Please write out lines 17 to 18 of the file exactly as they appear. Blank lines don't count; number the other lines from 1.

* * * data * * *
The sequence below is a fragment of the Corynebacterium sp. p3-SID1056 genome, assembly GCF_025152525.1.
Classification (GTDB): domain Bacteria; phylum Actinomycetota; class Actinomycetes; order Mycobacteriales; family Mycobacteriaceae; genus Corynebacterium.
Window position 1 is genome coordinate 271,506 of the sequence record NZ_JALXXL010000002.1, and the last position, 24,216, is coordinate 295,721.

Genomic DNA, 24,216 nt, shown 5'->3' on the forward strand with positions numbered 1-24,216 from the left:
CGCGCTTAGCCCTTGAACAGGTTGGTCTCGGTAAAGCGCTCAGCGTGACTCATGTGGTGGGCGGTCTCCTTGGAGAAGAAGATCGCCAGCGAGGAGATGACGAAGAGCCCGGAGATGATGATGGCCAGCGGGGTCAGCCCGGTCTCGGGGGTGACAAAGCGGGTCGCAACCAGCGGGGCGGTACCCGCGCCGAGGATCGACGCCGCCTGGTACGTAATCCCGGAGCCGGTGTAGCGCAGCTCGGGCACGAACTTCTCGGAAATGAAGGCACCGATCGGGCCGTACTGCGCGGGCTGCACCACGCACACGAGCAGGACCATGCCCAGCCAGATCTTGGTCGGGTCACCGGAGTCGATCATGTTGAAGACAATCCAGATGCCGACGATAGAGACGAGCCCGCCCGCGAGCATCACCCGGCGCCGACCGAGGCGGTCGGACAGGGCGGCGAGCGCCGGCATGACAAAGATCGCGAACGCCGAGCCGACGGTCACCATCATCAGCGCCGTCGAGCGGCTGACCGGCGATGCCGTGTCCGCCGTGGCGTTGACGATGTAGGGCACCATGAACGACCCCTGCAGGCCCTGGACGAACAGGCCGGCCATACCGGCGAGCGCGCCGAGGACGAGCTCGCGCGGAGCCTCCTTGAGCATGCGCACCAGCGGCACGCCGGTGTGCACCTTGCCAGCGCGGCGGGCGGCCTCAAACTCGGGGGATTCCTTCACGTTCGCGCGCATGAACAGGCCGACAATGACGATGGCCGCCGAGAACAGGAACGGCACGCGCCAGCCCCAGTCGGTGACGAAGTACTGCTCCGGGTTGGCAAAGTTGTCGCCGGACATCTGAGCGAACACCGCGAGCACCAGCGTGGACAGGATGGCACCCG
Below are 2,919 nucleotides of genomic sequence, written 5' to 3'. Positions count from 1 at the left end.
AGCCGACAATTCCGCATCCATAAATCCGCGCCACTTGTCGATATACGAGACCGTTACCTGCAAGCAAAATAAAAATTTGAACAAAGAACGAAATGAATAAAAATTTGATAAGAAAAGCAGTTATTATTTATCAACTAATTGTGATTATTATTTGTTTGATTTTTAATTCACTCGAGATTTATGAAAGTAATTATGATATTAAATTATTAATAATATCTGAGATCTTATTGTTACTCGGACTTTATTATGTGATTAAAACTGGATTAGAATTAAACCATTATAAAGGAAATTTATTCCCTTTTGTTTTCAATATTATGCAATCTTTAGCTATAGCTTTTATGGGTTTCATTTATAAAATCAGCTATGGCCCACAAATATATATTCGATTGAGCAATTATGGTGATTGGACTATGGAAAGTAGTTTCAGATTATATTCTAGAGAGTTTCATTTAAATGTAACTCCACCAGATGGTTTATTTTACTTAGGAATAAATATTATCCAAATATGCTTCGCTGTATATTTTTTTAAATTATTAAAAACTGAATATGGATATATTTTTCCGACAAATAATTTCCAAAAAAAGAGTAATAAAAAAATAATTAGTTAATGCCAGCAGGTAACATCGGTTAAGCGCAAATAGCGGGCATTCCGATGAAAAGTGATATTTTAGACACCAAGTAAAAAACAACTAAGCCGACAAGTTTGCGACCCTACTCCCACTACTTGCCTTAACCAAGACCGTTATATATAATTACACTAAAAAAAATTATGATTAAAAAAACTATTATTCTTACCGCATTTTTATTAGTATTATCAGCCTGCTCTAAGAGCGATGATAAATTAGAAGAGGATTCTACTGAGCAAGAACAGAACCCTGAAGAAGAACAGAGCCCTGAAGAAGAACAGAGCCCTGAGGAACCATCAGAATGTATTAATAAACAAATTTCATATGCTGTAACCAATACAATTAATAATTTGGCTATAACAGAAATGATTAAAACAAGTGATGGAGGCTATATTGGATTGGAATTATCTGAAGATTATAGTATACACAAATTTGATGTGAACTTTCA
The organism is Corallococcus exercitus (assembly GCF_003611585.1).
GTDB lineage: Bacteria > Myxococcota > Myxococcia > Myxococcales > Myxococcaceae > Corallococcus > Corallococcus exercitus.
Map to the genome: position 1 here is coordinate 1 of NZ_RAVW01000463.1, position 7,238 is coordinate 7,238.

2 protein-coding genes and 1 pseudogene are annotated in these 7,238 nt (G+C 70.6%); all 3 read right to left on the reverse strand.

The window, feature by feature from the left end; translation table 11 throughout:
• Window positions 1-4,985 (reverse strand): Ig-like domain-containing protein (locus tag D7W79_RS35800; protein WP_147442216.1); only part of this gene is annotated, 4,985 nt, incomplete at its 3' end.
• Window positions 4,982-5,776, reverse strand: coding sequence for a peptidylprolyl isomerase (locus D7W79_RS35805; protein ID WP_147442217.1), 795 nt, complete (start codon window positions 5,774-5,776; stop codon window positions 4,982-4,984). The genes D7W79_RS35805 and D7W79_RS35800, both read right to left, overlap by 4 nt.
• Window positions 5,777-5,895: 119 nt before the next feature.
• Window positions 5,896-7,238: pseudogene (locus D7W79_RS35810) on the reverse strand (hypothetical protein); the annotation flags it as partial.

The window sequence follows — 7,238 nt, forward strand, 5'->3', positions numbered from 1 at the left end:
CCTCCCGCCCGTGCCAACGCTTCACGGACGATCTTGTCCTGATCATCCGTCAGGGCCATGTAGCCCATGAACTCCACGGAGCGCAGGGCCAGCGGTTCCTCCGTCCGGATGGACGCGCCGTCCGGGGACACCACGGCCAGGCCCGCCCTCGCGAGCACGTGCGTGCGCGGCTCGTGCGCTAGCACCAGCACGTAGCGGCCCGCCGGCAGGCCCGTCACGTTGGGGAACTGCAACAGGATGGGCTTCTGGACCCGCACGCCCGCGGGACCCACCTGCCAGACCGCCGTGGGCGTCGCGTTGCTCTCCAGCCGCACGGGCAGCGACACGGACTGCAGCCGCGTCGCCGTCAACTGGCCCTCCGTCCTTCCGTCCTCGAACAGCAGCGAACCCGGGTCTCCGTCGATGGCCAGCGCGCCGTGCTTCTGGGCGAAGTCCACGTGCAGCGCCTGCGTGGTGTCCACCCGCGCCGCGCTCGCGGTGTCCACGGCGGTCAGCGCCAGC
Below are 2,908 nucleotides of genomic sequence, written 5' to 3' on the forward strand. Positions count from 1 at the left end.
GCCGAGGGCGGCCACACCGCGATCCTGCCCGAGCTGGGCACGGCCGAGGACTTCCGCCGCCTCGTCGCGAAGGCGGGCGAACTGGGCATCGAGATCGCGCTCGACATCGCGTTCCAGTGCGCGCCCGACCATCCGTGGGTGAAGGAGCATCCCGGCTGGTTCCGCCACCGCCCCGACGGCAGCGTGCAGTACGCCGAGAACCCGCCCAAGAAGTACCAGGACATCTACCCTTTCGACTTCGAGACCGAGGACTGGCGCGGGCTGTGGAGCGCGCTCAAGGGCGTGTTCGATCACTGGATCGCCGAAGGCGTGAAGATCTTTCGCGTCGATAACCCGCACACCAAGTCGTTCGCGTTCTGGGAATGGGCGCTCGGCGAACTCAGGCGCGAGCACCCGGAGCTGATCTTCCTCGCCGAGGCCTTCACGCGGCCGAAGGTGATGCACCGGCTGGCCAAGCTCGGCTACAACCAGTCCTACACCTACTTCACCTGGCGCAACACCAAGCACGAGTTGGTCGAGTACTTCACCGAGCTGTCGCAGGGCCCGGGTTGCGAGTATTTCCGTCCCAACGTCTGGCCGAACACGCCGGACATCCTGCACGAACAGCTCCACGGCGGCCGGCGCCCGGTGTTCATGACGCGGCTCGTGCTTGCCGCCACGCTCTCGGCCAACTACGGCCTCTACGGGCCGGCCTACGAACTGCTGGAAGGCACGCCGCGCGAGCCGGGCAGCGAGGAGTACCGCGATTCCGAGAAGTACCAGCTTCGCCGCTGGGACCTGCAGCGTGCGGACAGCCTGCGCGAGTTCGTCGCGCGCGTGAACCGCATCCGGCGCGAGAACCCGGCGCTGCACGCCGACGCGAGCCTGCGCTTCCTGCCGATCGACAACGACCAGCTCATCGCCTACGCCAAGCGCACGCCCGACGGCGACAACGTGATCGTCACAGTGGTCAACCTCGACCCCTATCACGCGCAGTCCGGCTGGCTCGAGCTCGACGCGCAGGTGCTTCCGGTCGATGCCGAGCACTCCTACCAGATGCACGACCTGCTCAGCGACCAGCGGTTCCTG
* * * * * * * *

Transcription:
The window sequence follows — 7,238 nt, forward strand, 5'->3', positions numbered from 1 at the left end:
CCTCCCGCCCGTGCCAACGCTTCACGGACGATCTTGTCCTGATCATCCGTCAGGGCCATGTAGCCCATGAACTCCACGGAGCGCAGGGCCAGCGGTTCCTCCGTCCGGATGGACGCGCCGTCCGGGGACACCACGGCCAGGCCCGCCCTCGCGAGCACGTGCGTGCGCGGCTCGTGCGCTAGCACCAGCACGTAGCGGCCCGCCGGCAGGCCCGTCACGTTGGGGAACTGCAACAGGATGGGCTTCTGGACCCGCACGCCCGCGGGACCCACCTGCCAGACCGCCGTGGGCGTCGCGTTGCTCTCCAGCCGCACGGGCAGCGACACGGACTGCAGCCGCGTCGCCGTCAACTGGCCCTCCGTCCTTCCGTCCTCGAACAGCAGCGAACCCGGGTCTCCGTCGATGGCCAGCGCGCCGTGCTTCTGGGCGAAGTCCACGTGCAGCGCCTGCGTGGTGTCCACCCGCGCCGCGCTCGCGGTGTCCACGGCGGTCAGCGCCAGC